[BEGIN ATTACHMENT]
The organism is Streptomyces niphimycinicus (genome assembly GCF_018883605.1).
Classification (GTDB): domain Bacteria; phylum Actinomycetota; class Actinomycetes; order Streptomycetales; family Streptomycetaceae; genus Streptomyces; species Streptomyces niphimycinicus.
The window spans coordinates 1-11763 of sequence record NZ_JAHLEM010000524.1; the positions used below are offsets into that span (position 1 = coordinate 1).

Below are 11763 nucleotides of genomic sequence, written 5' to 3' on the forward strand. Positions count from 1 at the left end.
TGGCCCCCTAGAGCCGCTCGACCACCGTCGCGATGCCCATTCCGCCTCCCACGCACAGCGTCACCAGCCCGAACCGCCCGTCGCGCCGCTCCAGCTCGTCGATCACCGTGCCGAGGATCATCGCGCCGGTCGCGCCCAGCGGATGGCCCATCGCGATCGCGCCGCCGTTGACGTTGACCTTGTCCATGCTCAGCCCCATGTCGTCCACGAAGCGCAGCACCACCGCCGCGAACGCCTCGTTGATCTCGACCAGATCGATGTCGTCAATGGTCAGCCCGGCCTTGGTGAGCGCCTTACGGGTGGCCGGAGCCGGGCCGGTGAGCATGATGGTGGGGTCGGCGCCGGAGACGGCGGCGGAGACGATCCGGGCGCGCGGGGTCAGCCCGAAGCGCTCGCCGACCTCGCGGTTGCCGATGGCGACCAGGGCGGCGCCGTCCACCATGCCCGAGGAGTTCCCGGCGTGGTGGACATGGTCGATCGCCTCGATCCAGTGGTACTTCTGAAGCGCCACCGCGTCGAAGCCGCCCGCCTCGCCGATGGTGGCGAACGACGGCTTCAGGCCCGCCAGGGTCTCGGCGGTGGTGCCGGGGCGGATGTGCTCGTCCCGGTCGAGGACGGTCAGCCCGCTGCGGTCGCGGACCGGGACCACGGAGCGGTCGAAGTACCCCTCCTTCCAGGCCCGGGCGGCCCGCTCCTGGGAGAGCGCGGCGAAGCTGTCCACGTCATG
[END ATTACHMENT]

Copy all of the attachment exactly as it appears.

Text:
The organism is Streptomyces niphimycinicus (genome assembly GCF_018883605.1).
Classification (GTDB): domain Bacteria; phylum Actinomycetota; class Actinomycetes; order Streptomycetales; family Streptomycetaceae; genus Streptomyces; species Streptomyces niphimycinicus.
The window spans coordinates 1-11763 of sequence record NZ_JAHLEM010000524.1; the positions used below are offsets into that span (position 1 = coordinate 1).

Below are 11763 nucleotides of genomic sequence, written 5' to 3' on the forward strand. Positions count from 1 at the left end.
TGGCCCCCTAGAGCCGCTCGACCACCGTCGCGATGCCCATTCCGCCTCCCACGCACAGCGTCACCAGCCCGAACCGCCCGTCGCGCCGCTCCAGCTCGTCGATCACCGTGCCGAGGATCATCGCGCCGGTCGCGCCCAGCGGATGGCCCATCGCGATCGCGCCGCCGTTGACGTTGACCTTGTCCATGCTCAGCCCCATGTCGTCCACGAAGCGCAGCACCACCGCCGCGAACGCCTCGTTGATCTCGACCAGATCGATGTCGTCAATGGTCAGCCCGGCCTTGGTGAGCGCCTTACGGGTGGCCGGAGCCGGGCCGGTGAGCATGATGGTGGGGTCGGCGCCGGAGACGGCGGCGGAGACGATCCGGGCGCGCGGGGTCAGCCCGAAGCGCTCGCCGACCTCGCGGTTGCCGATGGCGACCAGGGCGGCGCCGTCCACCATGCCCGAGGAGTTCCCGGCGTGGTGGACATGGTCGATCGCCTCGATCCAGTGGTACTTCTGAAGCGCCACCGCGTCGAAGCCGCCCGCCTCGCCGATGGTGGCGAACGACGGCTTCAGGCCCGCCAGGGTCTCGGCGGTGGTGCCGGGGCGGATGTGCTCGTCCCGGTCGAGGACGGTCAGCCCGCTGCGGTCGCGGACCGGGACCACGGAGCGGTCGAAGTACCCCTCCTTCCAGGCCCGGGCGGCCCGCTCCTGGGAGAGCGCGGCGAAGCTGTCCACGTCATG